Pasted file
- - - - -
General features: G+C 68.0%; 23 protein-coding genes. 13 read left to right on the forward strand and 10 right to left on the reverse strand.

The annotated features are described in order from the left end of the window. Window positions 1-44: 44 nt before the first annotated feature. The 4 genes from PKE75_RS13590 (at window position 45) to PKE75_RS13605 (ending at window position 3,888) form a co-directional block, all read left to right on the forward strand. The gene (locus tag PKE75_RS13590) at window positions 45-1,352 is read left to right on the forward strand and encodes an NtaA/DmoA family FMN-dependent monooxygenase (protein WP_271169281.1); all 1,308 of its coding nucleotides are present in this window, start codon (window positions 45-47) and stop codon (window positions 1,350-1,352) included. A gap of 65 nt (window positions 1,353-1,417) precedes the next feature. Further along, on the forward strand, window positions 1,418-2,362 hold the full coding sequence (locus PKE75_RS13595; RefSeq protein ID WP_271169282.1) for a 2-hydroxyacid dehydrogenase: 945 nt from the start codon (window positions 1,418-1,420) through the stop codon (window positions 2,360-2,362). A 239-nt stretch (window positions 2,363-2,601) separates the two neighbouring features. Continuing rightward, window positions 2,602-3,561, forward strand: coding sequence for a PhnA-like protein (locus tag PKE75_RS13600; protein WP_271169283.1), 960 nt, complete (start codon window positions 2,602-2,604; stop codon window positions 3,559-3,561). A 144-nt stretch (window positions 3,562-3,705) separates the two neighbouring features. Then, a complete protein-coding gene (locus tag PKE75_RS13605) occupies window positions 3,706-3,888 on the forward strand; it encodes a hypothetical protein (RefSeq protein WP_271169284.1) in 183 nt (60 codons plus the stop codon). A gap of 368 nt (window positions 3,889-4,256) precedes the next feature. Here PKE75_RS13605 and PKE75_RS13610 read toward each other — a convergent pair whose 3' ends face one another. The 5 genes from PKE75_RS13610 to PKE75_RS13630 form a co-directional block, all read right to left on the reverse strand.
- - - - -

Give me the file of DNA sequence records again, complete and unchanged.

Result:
General features: G+C 68.0%; 23 protein-coding genes. 13 read left to right on the forward strand and 10 right to left on the reverse strand.

The annotated features are described in order from the left end of the window. Window positions 1-44: 44 nt before the first annotated feature. The 4 genes from PKE75_RS13590 (at window position 45) to PKE75_RS13605 (ending at window position 3,888) form a co-directional block, all read left to right on the forward strand. The gene (locus tag PKE75_RS13590) at window positions 45-1,352 is read left to right on the forward strand and encodes an NtaA/DmoA family FMN-dependent monooxygenase (protein WP_271169281.1); all 1,308 of its coding nucleotides are present in this window, start codon (window positions 45-47) and stop codon (window positions 1,350-1,352) included. A gap of 65 nt (window positions 1,353-1,417) precedes the next feature. Further along, on the forward strand, window positions 1,418-2,362 hold the full coding sequence (locus PKE75_RS13595; RefSeq protein ID WP_271169282.1) for a 2-hydroxyacid dehydrogenase: 945 nt from the start codon (window positions 1,418-1,420) through the stop codon (window positions 2,360-2,362). A 239-nt stretch (window positions 2,363-2,601) separates the two neighbouring features. Continuing rightward, window positions 2,602-3,561, forward strand: coding sequence for a PhnA-like protein (locus tag PKE75_RS13600; protein WP_271169283.1), 960 nt, complete (start codon window positions 2,602-2,604; stop codon window positions 3,559-3,561). A 144-nt stretch (window positions 3,562-3,705) separates the two neighbouring features. Then, a complete protein-coding gene (locus tag PKE75_RS13605) occupies window positions 3,706-3,888 on the forward strand; it encodes a hypothetical protein (RefSeq protein WP_271169284.1) in 183 nt (60 codons plus the stop codon). A gap of 368 nt (window positions 3,889-4,256) precedes the next feature. Here PKE75_RS13605 and PKE75_RS13610 read toward each other — a convergent pair whose 3' ends face one another. The 5 genes from PKE75_RS13610 to PKE75_RS13630 form a co-directional block, all read right to left on the reverse strand.